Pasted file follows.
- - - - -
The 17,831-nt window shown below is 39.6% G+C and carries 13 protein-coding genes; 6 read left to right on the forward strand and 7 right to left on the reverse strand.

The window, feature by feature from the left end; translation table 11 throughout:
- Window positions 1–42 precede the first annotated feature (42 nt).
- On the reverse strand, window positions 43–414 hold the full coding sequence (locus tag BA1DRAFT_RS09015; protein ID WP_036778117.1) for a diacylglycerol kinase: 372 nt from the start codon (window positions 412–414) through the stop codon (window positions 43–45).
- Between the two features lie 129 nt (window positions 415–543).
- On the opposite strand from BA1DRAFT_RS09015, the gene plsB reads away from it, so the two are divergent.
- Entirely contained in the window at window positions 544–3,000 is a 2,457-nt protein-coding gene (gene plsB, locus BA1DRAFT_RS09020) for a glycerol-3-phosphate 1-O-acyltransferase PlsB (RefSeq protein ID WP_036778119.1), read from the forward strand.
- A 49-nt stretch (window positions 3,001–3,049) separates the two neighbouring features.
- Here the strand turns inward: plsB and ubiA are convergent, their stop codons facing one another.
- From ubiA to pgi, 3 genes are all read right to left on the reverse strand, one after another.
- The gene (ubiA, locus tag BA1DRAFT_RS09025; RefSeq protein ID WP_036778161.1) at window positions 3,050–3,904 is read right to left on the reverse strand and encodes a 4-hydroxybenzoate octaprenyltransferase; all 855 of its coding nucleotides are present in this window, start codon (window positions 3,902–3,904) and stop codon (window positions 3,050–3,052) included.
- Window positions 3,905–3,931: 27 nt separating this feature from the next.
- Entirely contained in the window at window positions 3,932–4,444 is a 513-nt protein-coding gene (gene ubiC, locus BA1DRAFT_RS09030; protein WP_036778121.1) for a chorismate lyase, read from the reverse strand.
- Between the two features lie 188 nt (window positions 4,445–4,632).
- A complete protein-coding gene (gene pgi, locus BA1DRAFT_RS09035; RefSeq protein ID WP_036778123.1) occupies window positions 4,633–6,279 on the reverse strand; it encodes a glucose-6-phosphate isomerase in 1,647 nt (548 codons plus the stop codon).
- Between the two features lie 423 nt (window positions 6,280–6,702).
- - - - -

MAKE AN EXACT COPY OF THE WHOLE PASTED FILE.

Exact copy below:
The 17,831-nt window shown below is 39.6% G+C and carries 13 protein-coding genes; 6 read left to right on the forward strand and 7 right to left on the reverse strand.

The window, feature by feature from the left end; translation table 11 throughout:
- Window positions 1–42 precede the first annotated feature (42 nt).
- On the reverse strand, window positions 43–414 hold the full coding sequence (locus tag BA1DRAFT_RS09015; protein ID WP_036778117.1) for a diacylglycerol kinase: 372 nt from the start codon (window positions 412–414) through the stop codon (window positions 43–45).
- Between the two features lie 129 nt (window positions 415–543).
- On the opposite strand from BA1DRAFT_RS09015, the gene plsB reads away from it, so the two are divergent.
- Entirely contained in the window at window positions 544–3,000 is a 2,457-nt protein-coding gene (gene plsB, locus BA1DRAFT_RS09020) for a glycerol-3-phosphate 1-O-acyltransferase PlsB (RefSeq protein ID WP_036778119.1), read from the forward strand.
- A 49-nt stretch (window positions 3,001–3,049) separates the two neighbouring features.
- Here the strand turns inward: plsB and ubiA are convergent, their stop codons facing one another.
- From ubiA to pgi, 3 genes are all read right to left on the reverse strand, one after another.
- The gene (ubiA, locus tag BA1DRAFT_RS09025; RefSeq protein ID WP_036778161.1) at window positions 3,050–3,904 is read right to left on the reverse strand and encodes a 4-hydroxybenzoate octaprenyltransferase; all 855 of its coding nucleotides are present in this window, start codon (window positions 3,902–3,904) and stop codon (window positions 3,050–3,052) included.
- Window positions 3,905–3,931: 27 nt separating this feature from the next.
- Entirely contained in the window at window positions 3,932–4,444 is a 513-nt protein-coding gene (gene ubiC, locus BA1DRAFT_RS09030; protein WP_036778121.1) for a chorismate lyase, read from the reverse strand.
- Between the two features lie 188 nt (window positions 4,445–4,632).
- A complete protein-coding gene (gene pgi, locus BA1DRAFT_RS09035; RefSeq protein ID WP_036778123.1) occupies window positions 4,633–6,279 on the reverse strand; it encodes a glucose-6-phosphate isomerase in 1,647 nt (548 codons plus the stop codon).
- Between the two features lie 423 nt (window positions 6,280–6,702).